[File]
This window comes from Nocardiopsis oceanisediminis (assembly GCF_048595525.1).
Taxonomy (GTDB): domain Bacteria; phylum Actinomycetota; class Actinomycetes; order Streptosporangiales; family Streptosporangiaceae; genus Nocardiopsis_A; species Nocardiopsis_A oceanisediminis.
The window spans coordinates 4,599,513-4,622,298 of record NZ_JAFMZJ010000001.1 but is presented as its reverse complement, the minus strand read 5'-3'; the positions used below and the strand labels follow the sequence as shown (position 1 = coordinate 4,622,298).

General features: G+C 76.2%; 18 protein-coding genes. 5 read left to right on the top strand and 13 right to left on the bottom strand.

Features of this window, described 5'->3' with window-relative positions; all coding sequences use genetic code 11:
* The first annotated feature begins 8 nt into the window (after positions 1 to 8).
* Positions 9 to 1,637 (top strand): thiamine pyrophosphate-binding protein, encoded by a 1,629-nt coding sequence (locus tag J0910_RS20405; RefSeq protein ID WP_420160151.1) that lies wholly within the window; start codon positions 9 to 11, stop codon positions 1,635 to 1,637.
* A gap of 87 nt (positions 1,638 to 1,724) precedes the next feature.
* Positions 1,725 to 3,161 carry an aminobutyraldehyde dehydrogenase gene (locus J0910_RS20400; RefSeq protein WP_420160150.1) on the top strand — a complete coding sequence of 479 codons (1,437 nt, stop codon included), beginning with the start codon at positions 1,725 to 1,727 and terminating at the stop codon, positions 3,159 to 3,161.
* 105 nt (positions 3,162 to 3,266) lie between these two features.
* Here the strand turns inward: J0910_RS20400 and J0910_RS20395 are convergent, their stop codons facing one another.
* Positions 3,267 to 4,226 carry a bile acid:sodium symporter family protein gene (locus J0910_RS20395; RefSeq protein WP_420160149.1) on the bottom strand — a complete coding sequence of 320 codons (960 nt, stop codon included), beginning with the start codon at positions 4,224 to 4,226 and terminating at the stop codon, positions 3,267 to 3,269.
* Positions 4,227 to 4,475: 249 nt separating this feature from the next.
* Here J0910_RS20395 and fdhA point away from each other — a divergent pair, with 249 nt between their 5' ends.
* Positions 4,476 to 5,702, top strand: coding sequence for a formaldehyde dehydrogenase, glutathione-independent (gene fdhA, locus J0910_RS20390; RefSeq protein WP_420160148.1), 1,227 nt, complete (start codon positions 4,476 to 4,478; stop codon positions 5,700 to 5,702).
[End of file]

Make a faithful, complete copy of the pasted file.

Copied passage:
This window comes from Nocardiopsis oceanisediminis (assembly GCF_048595525.1).
Taxonomy (GTDB): domain Bacteria; phylum Actinomycetota; class Actinomycetes; order Streptosporangiales; family Streptosporangiaceae; genus Nocardiopsis_A; species Nocardiopsis_A oceanisediminis.
The window spans coordinates 4,599,513-4,622,298 of record NZ_JAFMZJ010000001.1 but is presented as its reverse complement, the minus strand read 5'-3'; the positions used below and the strand labels follow the sequence as shown (position 1 = coordinate 4,622,298).

General features: G+C 76.2%; 18 protein-coding genes. 5 read left to right on the top strand and 13 right to left on the bottom strand.

Features of this window, described 5'->3' with window-relative positions; all coding sequences use genetic code 11:
* The first annotated feature begins 8 nt into the window (after positions 1 to 8).
* Positions 9 to 1,637 (top strand): thiamine pyrophosphate-binding protein, encoded by a 1,629-nt coding sequence (locus tag J0910_RS20405; RefSeq protein ID WP_420160151.1) that lies wholly within the window; start codon positions 9 to 11, stop codon positions 1,635 to 1,637.
* A gap of 87 nt (positions 1,638 to 1,724) precedes the next feature.
* Positions 1,725 to 3,161 carry an aminobutyraldehyde dehydrogenase gene (locus J0910_RS20400; RefSeq protein WP_420160150.1) on the top strand — a complete coding sequence of 479 codons (1,437 nt, stop codon included), beginning with the start codon at positions 1,725 to 1,727 and terminating at the stop codon, positions 3,159 to 3,161.
* 105 nt (positions 3,162 to 3,266) lie between these two features.
* Here the strand turns inward: J0910_RS20400 and J0910_RS20395 are convergent, their stop codons facing one another.
* Positions 3,267 to 4,226 carry a bile acid:sodium symporter family protein gene (locus J0910_RS20395; RefSeq protein WP_420160149.1) on the bottom strand — a complete coding sequence of 320 codons (960 nt, stop codon included), beginning with the start codon at positions 4,224 to 4,226 and terminating at the stop codon, positions 3,267 to 3,269.
* Positions 4,227 to 4,475: 249 nt separating this feature from the next.
* Here J0910_RS20395 and fdhA point away from each other — a divergent pair, with 249 nt between their 5' ends.
* Positions 4,476 to 5,702, top strand: coding sequence for a formaldehyde dehydrogenase, glutathione-independent (gene fdhA, locus J0910_RS20390; RefSeq protein WP_420160148.1), 1,227 nt, complete (start codon positions 4,476 to 4,478; stop codon positions 5,700 to 5,702).